But Mr Harrison has found temperature to be irrelevant, with the more important factor being to get the peas drilled early.
“We try and drill in the first week in March, and we try and combine them in the last week in July, which gets them in the shed as soon as possible to cut the risk and avoid thunderstorms in August,” he says.
“The later you drill, the later you combine them.”
While the wet spring last year did force a later drilling date, rain after drilling is not a problem. In 2014 heavy rain capped the soil but the large seed has lots of energy, pushing through to achieve nearly 4.9t/ha.
The recommended seed rate is 65 seeds/sq m, but Mr Harrison drills at 72 seeds/sq m to ensure the pea crop covers the ground, as the farm is in a particularly dry area.
A thicker crop will also hold itself up, which makes harvesting the 2ft high crop easier, and will also be very competitive against weeds such as cleavers.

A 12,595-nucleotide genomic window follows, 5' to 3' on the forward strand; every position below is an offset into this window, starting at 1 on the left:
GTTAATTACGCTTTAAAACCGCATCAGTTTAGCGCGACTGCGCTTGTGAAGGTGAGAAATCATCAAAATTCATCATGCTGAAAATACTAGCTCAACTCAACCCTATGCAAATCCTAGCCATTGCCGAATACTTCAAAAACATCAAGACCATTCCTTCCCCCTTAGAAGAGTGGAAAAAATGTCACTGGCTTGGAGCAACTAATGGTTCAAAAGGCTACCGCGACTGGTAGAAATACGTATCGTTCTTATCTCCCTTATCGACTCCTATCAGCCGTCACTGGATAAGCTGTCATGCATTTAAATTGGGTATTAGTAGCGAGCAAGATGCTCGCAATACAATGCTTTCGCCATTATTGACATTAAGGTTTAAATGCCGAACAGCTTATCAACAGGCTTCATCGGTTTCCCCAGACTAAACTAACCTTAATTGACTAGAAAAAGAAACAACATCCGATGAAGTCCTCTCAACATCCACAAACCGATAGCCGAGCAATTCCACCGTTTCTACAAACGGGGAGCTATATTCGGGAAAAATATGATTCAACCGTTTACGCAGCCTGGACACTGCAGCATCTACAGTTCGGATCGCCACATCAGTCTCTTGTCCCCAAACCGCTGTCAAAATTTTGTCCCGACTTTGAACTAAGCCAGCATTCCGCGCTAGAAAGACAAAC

In addition to timing drilling and harvest right, spray timings must also be spot on as aphids can be an issue (see box), and vigilance is needed with pigeons.
Being a niche crop, marrowfat peas have limited chemistry options, with the loss of Reglone (diquat) after this season a major blow to pea growers, leaving them with no option but to use glyphosate to desiccate.
Whereas pea growers could have combined four to five days after using Reglone, glyphosate will take two weeks to take effect, increasing the risk of adverse weather in the meantime, and the peas could collapse.
“Committing yourself to a harvest date so far in advance means it will be much harder to get the colour retention,” says Mr Harrison. “We are going to try a bit [of glyphosate] this year, but other growers use it.”
As soon as the peas are under 18% moisture they need to be harvested, as any bright sunshine or rain will affect the colour.
“You need to stop everything, be that harvesting the rapeseed or anything else, and combine them,” he says.